Corps of Engineers: Biden budget proposes sharp cutsView Source
Corps of Engineers: Biden budget proposes sharp cuts
March 28, 2022 – 3:37 p.m. By Jessica Wehrman, CQ
President Joe Biden’s fiscal 2023 budget proposal would slash funding for the Army Corps of Engineers by roughly 20 percent, giving the corps $6.6 billion in contrast to the $8.3 billion it received in the spending bill approved by Congress earlier this month.
That measure (PL 117-103) included $2.49 billion for the construction of commercial navigation, flood and storm damage reduction and aquatic ecosystem restoration projects. Biden this year asks for $1.22 billion for construction — a 51 percent reduction.
The Biden budget would decrease operation and maintenance dollars to $2.6 billion after an infusion last year from the Harbor Maintenance Trust Fund. Including dollars from that trust fund that were released last year as well as last year’s bipartisan infrastructure law (PL 117-58), that account received $4.57 billion, including the $2.049 billion in the trust fund.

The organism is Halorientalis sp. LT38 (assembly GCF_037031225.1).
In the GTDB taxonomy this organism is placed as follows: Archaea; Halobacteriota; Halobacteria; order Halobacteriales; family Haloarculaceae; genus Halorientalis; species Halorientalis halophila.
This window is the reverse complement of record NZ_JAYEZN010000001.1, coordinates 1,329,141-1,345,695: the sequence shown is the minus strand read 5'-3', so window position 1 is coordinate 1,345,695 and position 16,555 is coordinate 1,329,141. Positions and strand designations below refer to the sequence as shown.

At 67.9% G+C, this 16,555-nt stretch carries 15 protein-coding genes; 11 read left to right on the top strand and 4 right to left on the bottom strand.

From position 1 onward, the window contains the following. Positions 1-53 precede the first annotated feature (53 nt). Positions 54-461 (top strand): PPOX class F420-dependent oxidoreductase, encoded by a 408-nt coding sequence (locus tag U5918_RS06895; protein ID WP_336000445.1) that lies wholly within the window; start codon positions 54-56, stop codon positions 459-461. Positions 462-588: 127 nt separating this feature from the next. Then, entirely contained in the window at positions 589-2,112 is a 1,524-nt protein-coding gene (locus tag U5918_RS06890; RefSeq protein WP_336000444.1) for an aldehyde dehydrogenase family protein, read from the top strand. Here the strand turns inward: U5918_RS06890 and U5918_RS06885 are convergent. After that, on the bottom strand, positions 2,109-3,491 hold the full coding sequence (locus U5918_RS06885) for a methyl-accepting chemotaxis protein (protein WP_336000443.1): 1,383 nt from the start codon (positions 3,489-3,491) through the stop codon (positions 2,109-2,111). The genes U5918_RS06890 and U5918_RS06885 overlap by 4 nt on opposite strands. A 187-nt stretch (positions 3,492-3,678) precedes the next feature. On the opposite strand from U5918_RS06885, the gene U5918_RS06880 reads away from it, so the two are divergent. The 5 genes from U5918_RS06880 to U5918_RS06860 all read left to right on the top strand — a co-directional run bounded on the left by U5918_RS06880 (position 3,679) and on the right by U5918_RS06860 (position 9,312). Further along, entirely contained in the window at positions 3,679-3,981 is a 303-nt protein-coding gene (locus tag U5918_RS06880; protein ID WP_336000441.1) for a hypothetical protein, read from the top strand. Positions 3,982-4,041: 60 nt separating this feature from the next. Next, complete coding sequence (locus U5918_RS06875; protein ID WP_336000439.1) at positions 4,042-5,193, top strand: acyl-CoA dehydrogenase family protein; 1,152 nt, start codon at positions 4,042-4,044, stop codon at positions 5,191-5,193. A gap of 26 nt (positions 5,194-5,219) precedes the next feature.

The proposal also includes $225 million for the Mississippi River and its tributaries — a 39 percent reduction from the $370 million Congress approved for fiscal 2022.
Still, Michael L. Connor, assistant secretary of the Army for Civil Works, praised the budget, saying that the proposal, which comes after the bipartisan infrastructure law and the 2022 Disaster Relief Supplemental Appropriations Act (PL 117-43), "continues to focus on investments that yield high economic and environmental returns, while building resilience to climate change, promoting environmental justice and increasing opportunities to work with disadvantaged communities."
The proposal requests $407 million alone for the Florida Everglades restoration project, which provides drinking water for more than 8 million Floridians. It includes $1.7 billion for the Harbor Maintenance Trust Fund, which helps in the dredging of U.S. ports and harbors. It would provide $35 million for flood control and coastal emergencies and $105.9 million for investigations, nearly 30 percent lower than the $143 million Congress approved earlier this month for fiscal 2022.